From 1958 to 1976, the era just before mass free agency in Major League Baseball, 23 percent of plate appearances and 26 percent of innings pitched were taken up by players who weren't on their teams' rosters the season before, according to a 2003 study by ace statistician Nate Silver.  The figures from 1977 to 1992, the era just after, are almost identical:  22 percent for hitters, 27 percent for pitchers.

Why do so many of baseball's highly prized young pitchers lose significant velocity during their first few years in professional baseball?

The consensus, according to experts polled by ESPN the Magazine, is not just an increased workload (pro hurlers start once every five days, amateur pitchers once a week) but basic physical maturity. The kid who threw 95 mph as a 165 pound high schooler may not throw that fast when he is older and heavier, as counter-intuitive as that may sound.

So scouts use the term "projectable" to define a phenom's arm.  Projectable bodies "fill out and get stronger, and the weight and muscle bring a stronger torso and more velocity." The problem:  A player's projectability can be badly misjudged.


What do these guys have in common:  Rich Dubee, Rick Kranitz,  Mark Connor,  Don Cooper, Rick Knapp, Rick Anderson, Jim Hickey, Bruce Walton, Mark Riggins and Bryan Price?  Answer:  They are all Major League pitching coaches!  Combined Major League won-loss record (for those who actually pitched in the majors--Dubee, Kranitz, Knapp, Hickey, Price and Riggins did not):  5-10. 

Now for the Major League batting coaches who are likewise (seemingly) unqualified:  What do Joe Vavra (Minnesota Twins), Kevin Long (New York Yankees), Derek Shelton (Tampa Bay Rays), Rudy Jaramillo (Chicago Cubs), John Mallee (Florida Marlins), Mike Barnett (Houston Astros), Jeff Pentland (Los Angeles Dodgers), Gregg Ritchie (Pittsburgh Pirates) and Rick Epstein (Washington Nationals) have in common?

None of these "batting coaches" ever came to bat in the major leagues.  But wait:  The New York Mets have a batting coach--one Dave Hudgens--who came to bat 7 times in the majors and managed 1 hit for a sickly .143 batting average.

What kind of "street cred" can these gentlemen have with their megabucks charges?  Are Alex Rodriguez and Derek Jeter--combined salary about $55 million a year--going to take the advice of Kevin Long to heart? If so, one wonders why.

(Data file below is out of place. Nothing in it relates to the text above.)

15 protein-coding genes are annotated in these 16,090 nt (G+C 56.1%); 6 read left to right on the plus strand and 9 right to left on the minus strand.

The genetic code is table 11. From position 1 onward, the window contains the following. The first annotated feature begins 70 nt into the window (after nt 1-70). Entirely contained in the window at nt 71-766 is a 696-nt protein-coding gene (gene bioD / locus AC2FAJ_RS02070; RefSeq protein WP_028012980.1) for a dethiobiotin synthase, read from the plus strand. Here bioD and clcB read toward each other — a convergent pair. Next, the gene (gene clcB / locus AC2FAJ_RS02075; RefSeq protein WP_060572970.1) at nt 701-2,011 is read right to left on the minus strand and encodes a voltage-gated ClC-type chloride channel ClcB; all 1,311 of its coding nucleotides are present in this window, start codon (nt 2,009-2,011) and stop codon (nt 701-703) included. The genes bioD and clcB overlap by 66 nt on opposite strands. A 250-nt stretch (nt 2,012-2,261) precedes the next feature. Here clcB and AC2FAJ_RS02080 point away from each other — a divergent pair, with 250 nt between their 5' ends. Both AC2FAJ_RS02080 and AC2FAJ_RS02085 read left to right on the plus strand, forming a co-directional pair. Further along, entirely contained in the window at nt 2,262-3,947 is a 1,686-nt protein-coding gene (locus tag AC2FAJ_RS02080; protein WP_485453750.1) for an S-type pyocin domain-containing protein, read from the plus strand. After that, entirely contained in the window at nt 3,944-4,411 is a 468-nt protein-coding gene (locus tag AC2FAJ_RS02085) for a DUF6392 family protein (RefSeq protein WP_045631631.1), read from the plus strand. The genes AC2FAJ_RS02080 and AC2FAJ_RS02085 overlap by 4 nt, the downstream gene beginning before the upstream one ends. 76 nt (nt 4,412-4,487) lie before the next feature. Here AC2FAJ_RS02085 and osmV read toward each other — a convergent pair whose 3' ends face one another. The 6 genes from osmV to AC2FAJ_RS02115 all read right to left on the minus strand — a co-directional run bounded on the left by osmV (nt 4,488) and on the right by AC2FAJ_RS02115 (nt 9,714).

I can understand how the likes of Earl Weaver, Walter Alston, Tony LaRussa, Jim Leyland and Sparky Anderson--to name a few men with outstanding  managerial records--can succeed with poor or non-existent (in the case of Weaver and Leyland) playing records in the Major Leagues if they have studied the game and have innate or developed leadership/motivational qualities.

But for the skill positions--pitching and batting coaches--one would think some kind of proven track record at the game's highest level would be a prerequisite.  And there have been stars in those positions--Bob Gibson, Ferguson Jenkins, Kirk Gibson to name some.  But their number seems to be dwindling--most likely due to the financial fortunes they have amassed during their illustrious playing careers--so the salary and hard work attached to being a member of a coaching staff has little appeal.  That Mark McGwire took the position of Cardinals batting coach was more an attempt to rehabilitate his steroid-tainted image than a desire to return to the game.

It says here.

Jim's Top Ten Gripes about Modern-Day Baseball
  • Players who have been in the league for years and haven’t learned to speak English.  Ichiro Suzuki was quoted about his inside-the-park homer in an All-Star game “through an interpreter.”  And he is not alone:  Hideo Nomo was another guilty party, and you can probably name a hundred more.  Sometimes it may be a dodge to avoid the media, and if so, it’s all the more galling.  They want the American dollar and all it brings, but . . . .  If I were baseball commissioner, no one would be allowed on a Major League 40-man roster until he passed an English proficiency exam administered by an independent agency. I would require all American players to take a Spanish course before playing winter ball.  And the Japanese leagues should require the “Gaijin” to learn Japanese as well. 
  • Players, such as Alfonso Soriano of the Cubs, who can’t hold on to their bats--with batting gloves and pine tar yet!  Ricky Gutierrez’s bat was always flying into the stands when he was with the Cubs!
  • Announcers who say “on the season” instead of “for the season,” as if all prepositions are interchangeable.  Then there's Milwaukee Brewers "analyst" Bill Schroeder, who is in love with superfluous verbiage:  "He can really throw the baseball.  . . . He can really hit the baseball.  .  . . He can really catch the baseball.  . . ."  (We know what game they're playing, Mr. Schroeder; we know it's not a soccer ball or a hockey puck out there.  "He can really hit," etc., would probably suffice.)